TDG: With Thorpe Award winner Desmond King leading the secondary, the Hawkeye defense has been strong defending the pass, allowing just 181.8 passing yards per game. But the rush defense has been less impressive, allowing 182.8 rushing yards per game and ranking 87th in the country. Northwestern running back Justin Jackson alone gashed the Hawkeyes for 171 rushing yards on Saturday. Who needs to step up for the Hawkeyes to stop the Gophers' rushing attack?

BR: This really falls on the defensive line. [Defensive tackle] Jaleel Johnson is a star, but he literally gets double-teamed and sometimes even triple-teamed every play. The other tackles and defensive ends rarely beat their one-on-one assignments, and I see them get stood up at the line a lot. That allows other teams’ guards to get to the second level and blow up Iowa's linebackers and reel off seven-yard runs like clockwork. Basically the entire defense line needs to step up, while linebacker Bo Bower needs to figure out how to not take bad angles in pursuit for Iowa to stop any sort of run.

TDG: What are you most excited for in the next ten years of Kirk Ferentz? All kidding aside, the timing of his contract extension could not have been worse, with the Hawkeyes now 1-2 since he signed on the dotted line. Have most accepted that Ferentz isn't going anywhere for the foreseeable future, for better or worse? And how does that influence your perception of where the football program is headed under the continued leadership of Captain Kirk?

BR: Well if you're asking me what Iowa fans think of Kirk, then you haven't been to the comments section of BHGP lately, and I suppose that's a good thing. Kirk is slated to have his best recruiting class ever (let's see how that holds up) this year, and I still think Phil Parker is a pretty damn good defensive coordinator. HOWEVER, seeing the same mistakes we saw in 2010, 2012, and 2014 again and again and again is more than a little concerning. We all thought Brian Ferentz was installed last year to fix those very things. That has turned out to be not so true, and we're seeing complacency and inept playcalling on the offensive side of the ball, and downright ignorance for the other team's talented weapons and a fear of blitzing and maybe even a little roster malpractice on the defensive side. I'm inclined to say that I see more positives than I do negatives in the short term for the program, but a few de-commitments and some attrition on the roster could switch all that faith. Right now the team is in a state of complacency, but I have enough blind faith that they'll turn it around, for some reason.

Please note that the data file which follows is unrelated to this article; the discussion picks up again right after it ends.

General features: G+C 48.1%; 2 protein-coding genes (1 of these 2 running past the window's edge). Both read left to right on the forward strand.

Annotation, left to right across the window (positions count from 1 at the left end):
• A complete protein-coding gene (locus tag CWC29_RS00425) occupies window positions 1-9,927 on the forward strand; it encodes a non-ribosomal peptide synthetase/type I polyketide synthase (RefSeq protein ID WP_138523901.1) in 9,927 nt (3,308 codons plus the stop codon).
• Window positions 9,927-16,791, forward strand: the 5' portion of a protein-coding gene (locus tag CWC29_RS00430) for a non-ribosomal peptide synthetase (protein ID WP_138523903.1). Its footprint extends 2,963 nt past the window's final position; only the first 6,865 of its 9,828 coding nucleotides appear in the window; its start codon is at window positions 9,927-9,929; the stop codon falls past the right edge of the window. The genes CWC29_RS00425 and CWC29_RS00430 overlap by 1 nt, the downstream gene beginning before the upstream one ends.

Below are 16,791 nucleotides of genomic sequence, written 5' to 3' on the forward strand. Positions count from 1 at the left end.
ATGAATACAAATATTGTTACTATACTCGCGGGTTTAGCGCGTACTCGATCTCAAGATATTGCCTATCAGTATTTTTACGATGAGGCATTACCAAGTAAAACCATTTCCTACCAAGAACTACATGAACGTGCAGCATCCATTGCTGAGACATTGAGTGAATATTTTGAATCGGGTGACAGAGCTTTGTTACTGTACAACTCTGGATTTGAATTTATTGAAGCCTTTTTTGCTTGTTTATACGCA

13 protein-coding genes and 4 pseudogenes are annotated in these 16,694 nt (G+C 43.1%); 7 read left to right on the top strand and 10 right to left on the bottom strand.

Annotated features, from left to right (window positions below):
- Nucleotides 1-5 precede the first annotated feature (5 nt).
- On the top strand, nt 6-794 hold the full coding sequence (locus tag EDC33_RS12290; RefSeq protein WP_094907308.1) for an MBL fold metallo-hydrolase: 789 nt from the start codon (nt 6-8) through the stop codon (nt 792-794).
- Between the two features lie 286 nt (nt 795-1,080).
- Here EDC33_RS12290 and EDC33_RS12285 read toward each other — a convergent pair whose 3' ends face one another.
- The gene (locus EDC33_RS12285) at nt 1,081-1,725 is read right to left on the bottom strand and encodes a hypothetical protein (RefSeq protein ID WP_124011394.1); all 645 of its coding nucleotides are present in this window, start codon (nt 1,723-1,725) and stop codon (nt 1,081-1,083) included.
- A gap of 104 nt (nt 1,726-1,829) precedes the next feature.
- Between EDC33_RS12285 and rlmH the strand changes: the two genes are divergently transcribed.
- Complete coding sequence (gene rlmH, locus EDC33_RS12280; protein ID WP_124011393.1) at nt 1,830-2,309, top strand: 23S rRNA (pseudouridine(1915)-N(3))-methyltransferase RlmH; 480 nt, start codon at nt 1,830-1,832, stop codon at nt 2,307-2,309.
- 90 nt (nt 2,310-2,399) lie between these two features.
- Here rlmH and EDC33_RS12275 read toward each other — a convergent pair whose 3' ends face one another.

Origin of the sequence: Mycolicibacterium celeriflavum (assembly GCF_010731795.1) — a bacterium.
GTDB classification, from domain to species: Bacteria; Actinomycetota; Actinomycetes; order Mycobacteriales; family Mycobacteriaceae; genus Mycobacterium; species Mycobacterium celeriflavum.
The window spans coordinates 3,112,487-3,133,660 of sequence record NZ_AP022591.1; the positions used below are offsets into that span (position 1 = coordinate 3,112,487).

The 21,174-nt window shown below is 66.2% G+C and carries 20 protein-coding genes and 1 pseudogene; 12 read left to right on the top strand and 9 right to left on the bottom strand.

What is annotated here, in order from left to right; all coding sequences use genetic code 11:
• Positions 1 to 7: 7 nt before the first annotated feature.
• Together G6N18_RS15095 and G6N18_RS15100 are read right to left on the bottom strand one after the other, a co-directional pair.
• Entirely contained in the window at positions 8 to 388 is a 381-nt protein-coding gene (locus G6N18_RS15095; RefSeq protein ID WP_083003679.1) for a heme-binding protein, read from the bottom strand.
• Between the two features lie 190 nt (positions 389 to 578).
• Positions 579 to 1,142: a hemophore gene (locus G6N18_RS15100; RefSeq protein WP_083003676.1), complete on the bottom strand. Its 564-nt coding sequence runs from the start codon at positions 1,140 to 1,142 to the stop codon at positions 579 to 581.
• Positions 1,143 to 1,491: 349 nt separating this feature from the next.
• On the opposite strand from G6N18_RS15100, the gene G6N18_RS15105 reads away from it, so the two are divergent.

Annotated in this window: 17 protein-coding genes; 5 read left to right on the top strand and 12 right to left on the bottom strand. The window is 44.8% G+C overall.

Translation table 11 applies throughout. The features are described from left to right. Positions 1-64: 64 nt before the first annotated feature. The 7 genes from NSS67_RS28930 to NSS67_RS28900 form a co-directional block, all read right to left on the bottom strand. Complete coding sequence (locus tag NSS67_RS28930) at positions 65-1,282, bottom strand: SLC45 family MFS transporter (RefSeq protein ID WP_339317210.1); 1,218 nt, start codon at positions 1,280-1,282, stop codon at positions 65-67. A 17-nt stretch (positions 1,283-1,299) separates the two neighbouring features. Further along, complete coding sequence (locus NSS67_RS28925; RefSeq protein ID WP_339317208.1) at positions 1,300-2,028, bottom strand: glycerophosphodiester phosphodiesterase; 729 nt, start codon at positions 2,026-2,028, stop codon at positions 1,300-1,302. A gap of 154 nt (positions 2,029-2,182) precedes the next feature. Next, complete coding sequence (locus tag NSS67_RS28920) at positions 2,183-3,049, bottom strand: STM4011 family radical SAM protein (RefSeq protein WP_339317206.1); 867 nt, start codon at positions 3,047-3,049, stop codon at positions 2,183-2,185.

That being said, last I checked Les Miles was out of a job?

TDG: Who brings home the Floyd of Rosedale on Saturday? The Hawkeyes are 1-3 at TCF Bank Stadium, and their last visit to Minneapolis ended with a 51-14 defeat at the hands of Mitch Leidner and the Gophers. Can Iowa flip the script? Give us your prediction!

BR: I think Iowa retains Floyd, and that's not blind homerism. I actually picked Northwestern to beat Iowa last week! I grew up in Minneapolis and was a Gopher fan from a young age because my dad didn't know any better, so I always keep an eye on Minnesota teams. I know all about the #LeidnerIsland movement, but I truly believe he's average at best. If he makes plays Saturday, it's going to be with his feet and not his arm. I don't see Drew Wolitarsky or any other Gopher receivers getting much separation against this secondary. I think Minnesota's offensive line is pretty overrated, and Jaleel Johnson will feast against this interior while our defensive ends might actually look serviceable. I haven't been too impressed with this Gopher defense either and I think it's going to be a good day for Iowa's rushing attack to get back into a groove. The Goofer passing defense is pretty suspect; as is the Iowa passing game but I'm still going to go advantage C.J. Beathard here. That last trip to Minnesota won't rear itself here either because as I'm sure you've learned by now Tracy Claeys is no Jerry Kill.

Final Score: Iowa 31, Minnesota 21.

I’ve been asked to mention that Benjamin holds a special place in his heart for Burrito Loco, Stub & Herb's, and Annie's Parlor, so please keep that in mind while assessing his remarks. That should give you a peek into his state of mind. But seriously, thank you to Benjamin for providing us the inside scoop on the Hawkeyes! Let the Battle for Floyd begin — and hope that it goes better than the Battle for the Bell.